Urban regeneration companies (URCs) are public-private entities appearing across Europe. They are created specifically to manage and implement more effectively urban regeneration projects. Core ideas behind the establishment of these newly emerging partnerships aim to tackle the challenging process of restructuring these organizations so as to function at arm's length from political oversight. However, contemporary literature on governance suggests that organizational form may be less a factor than managerial capability. Using survey data obtained from individuals who are heavily involved in Dutch urban regeneration partnerships, this article points out why twin URC organizational characteristics, i.e., functioning at arm's length from politics plus its tight organizational format, are not significant to their effective performance. Instead, use of multiple management strategies is ultimately more relevant to their effective performance.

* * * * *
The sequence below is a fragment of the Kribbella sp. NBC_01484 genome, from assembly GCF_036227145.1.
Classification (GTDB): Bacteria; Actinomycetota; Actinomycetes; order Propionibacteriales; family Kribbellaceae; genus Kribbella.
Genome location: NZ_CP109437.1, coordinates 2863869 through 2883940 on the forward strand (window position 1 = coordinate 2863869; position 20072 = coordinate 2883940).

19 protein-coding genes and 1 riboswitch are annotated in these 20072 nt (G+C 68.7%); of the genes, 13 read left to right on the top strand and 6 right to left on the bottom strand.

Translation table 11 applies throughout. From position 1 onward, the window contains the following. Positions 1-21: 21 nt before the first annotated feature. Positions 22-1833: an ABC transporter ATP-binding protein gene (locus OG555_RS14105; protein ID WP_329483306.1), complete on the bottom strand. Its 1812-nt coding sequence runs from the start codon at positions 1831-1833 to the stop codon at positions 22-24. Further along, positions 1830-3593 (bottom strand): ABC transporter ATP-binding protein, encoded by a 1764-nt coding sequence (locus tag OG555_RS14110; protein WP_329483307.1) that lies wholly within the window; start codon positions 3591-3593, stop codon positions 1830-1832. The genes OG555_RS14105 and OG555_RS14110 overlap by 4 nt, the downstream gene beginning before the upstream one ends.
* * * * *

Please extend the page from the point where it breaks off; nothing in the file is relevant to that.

public private partnerships, effects, arm's length, network management
dx.doi.org/10.1111/j.1540-6210.2011.02393.x, hdl.handle.net/1765/31392
Public Administration Review
Department of Public Administration

Kort, M, & Klijn, E-H. (2011). Public-private partnerships in urban regeneration projects: Organizational form or managerial capacity?. Public Administration Review, 71(4), 618–626. doi:10.1111/j.1540-6210.2011.02393.x